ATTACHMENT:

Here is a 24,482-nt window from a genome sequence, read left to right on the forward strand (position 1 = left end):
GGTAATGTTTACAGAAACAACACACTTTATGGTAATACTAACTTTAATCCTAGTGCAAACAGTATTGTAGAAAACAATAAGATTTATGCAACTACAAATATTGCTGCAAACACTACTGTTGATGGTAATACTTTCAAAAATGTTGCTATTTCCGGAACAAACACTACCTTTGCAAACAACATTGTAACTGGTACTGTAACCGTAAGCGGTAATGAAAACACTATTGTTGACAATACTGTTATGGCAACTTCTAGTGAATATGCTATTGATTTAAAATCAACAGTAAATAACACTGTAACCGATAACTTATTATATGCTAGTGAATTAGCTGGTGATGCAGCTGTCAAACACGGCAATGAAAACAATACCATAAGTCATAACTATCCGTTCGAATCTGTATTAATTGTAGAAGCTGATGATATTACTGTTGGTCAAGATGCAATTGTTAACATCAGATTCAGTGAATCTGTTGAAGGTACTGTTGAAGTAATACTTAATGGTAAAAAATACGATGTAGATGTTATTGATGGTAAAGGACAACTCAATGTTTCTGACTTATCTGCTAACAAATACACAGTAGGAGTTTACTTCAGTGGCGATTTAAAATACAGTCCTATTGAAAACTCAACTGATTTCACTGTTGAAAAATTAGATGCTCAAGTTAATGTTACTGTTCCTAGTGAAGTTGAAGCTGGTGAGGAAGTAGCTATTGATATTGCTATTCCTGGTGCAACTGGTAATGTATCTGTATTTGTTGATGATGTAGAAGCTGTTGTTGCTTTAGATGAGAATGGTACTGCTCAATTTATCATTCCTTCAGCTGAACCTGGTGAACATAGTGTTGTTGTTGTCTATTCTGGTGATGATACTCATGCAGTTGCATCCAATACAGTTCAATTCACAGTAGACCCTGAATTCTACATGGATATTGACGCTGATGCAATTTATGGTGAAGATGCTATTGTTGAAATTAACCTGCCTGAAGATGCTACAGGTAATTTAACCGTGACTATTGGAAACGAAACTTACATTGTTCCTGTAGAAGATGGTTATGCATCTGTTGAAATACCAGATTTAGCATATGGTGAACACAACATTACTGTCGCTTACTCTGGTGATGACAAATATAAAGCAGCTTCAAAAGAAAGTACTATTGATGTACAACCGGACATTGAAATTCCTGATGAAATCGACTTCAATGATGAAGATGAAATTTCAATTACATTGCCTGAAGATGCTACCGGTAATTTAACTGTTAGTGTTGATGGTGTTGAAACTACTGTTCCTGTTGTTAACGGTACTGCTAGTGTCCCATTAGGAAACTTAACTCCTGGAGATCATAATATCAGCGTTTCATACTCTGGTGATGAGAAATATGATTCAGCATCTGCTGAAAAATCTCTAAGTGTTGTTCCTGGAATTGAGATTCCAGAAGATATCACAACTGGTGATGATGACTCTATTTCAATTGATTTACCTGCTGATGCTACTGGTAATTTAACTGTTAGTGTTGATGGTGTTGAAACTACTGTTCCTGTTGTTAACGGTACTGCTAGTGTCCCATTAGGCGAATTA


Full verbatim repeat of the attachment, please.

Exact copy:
Here is a 24,482-nt window from a genome sequence, read left to right on the forward strand (position 1 = left end):
GGTAATGTTTACAGAAACAACACACTTTATGGTAATACTAACTTTAATCCTAGTGCAAACAGTATTGTAGAAAACAATAAGATTTATGCAACTACAAATATTGCTGCAAACACTACTGTTGATGGTAATACTTTCAAAAATGTTGCTATTTCCGGAACAAACACTACCTTTGCAAACAACATTGTAACTGGTACTGTAACCGTAAGCGGTAATGAAAACACTATTGTTGACAATACTGTTATGGCAACTTCTAGTGAATATGCTATTGATTTAAAATCAACAGTAAATAACACTGTAACCGATAACTTATTATATGCTAGTGAATTAGCTGGTGATGCAGCTGTCAAACACGGCAATGAAAACAATACCATAAGTCATAACTATCCGTTCGAATCTGTATTAATTGTAGAAGCTGATGATATTACTGTTGGTCAAGATGCAATTGTTAACATCAGATTCAGTGAATCTGTTGAAGGTACTGTTGAAGTAATACTTAATGGTAAAAAATACGATGTAGATGTTATTGATGGTAAAGGACAACTCAATGTTTCTGACTTATCTGCTAACAAATACACAGTAGGAGTTTACTTCAGTGGCGATTTAAAATACAGTCCTATTGAAAACTCAACTGATTTCACTGTTGAAAAATTAGATGCTCAAGTTAATGTTACTGTTCCTAGTGAAGTTGAAGCTGGTGAGGAAGTAGCTATTGATATTGCTATTCCTGGTGCAACTGGTAATGTATCTGTATTTGTTGATGATGTAGAAGCTGTTGTTGCTTTAGATGAGAATGGTACTGCTCAATTTATCATTCCTTCAGCTGAACCTGGTGAACATAGTGTTGTTGTTGTCTATTCTGGTGATGATACTCATGCAGTTGCATCCAATACAGTTCAATTCACAGTAGACCCTGAATTCTACATGGATATTGACGCTGATGCAATTTATGGTGAAGATGCTATTGTTGAAATTAACCTGCCTGAAGATGCTACAGGTAATTTAACCGTGACTATTGGAAACGAAACTTACATTGTTCCTGTAGAAGATGGTTATGCATCTGTTGAAATACCAGATTTAGCATATGGTGAACACAACATTACTGTCGCTTACTCTGGTGATGACAAATATAAAGCAGCTTCAAAAGAAAGTACTATTGATGTACAACCGGACATTGAAATTCCTGATGAAATCGACTTCAATGATGAAGATGAAATTTCAATTACATTGCCTGAAGATGCTACCGGTAATTTAACTGTTAGTGTTGATGGTGTTGAAACTACTGTTCCTGTTGTTAACGGTACTGCTAGTGTCCCATTAGGAAACTTAACTCCTGGAGATCATAATATCAGCGTTTCATACTCTGGTGATGAGAAATATGATTCAGCATCTGCTGAAAAATCTCTAAGTGTTGTTCCTGGAATTGAGATTCCAGAAGATATCACAACTGGTGATGATGACTCTATTTCAATTGATTTACCTGCTGATGCTACTGGTAATTTAACTGTTAGTGTTGATGGTGTTGAAACTACTGTTCCTGTTGTTAACGGTACTGCTAGTGTCCCATTAGGCGAATTA